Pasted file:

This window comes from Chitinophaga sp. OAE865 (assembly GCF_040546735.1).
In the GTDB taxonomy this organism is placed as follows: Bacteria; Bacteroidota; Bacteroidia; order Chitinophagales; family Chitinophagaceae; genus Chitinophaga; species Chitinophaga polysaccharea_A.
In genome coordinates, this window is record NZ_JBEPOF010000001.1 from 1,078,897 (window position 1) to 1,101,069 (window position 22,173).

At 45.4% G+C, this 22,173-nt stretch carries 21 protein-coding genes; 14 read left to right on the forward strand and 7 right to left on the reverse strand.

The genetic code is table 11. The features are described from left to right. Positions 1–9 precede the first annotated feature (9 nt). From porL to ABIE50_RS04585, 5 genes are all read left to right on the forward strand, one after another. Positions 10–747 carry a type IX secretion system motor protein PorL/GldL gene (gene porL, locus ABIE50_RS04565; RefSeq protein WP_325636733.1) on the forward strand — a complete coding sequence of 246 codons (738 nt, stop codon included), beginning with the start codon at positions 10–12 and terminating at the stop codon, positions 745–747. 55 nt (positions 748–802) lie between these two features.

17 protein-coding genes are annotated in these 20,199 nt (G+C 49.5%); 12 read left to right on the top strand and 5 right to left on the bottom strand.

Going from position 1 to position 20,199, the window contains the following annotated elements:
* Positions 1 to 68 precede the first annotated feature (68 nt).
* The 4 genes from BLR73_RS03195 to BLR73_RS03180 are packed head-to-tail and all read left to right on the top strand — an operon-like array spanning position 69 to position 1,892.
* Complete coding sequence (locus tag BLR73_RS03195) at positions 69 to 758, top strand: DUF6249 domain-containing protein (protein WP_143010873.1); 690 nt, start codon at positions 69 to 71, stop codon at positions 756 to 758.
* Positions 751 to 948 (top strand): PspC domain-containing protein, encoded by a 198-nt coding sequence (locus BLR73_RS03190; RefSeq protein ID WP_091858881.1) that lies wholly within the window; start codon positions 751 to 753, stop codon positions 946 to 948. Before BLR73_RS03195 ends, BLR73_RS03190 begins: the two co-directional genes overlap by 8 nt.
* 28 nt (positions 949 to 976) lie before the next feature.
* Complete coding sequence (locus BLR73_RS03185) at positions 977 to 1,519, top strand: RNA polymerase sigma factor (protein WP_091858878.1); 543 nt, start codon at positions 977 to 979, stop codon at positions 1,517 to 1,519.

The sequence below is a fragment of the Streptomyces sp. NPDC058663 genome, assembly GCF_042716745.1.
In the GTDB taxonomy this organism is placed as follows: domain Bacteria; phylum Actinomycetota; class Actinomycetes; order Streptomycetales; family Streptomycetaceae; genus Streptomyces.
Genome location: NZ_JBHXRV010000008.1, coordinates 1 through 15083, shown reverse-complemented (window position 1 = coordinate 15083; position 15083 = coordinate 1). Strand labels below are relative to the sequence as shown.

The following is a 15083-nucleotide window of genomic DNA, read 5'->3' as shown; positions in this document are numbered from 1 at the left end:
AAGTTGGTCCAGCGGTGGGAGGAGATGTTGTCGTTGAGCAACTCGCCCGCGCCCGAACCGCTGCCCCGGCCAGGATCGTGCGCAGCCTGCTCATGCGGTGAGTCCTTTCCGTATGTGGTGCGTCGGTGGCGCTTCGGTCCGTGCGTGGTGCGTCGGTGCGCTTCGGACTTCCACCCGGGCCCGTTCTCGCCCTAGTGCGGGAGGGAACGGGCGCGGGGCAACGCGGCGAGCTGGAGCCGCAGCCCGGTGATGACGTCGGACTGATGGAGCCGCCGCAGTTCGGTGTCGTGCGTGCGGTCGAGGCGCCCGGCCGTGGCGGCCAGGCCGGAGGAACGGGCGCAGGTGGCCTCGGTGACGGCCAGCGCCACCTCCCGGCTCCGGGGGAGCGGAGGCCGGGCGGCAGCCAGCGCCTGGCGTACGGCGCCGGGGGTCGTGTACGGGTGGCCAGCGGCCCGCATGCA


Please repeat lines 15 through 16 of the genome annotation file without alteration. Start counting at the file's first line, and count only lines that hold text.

In the GTDB taxonomy this organism is placed as follows: domain Bacteria; phylum Actinomycetota; class Actinomycetes; order Streptomycetales; family Streptomycetaceae; genus Streptomyces.
Genome location: NZ_JBHXRV010000008.1, coordinates 1 through 15083, shown reverse-complemented (window position 1 = coordinate 15083; position 15083 = coordinate 1). Strand labels below are relative to the sequence as shown.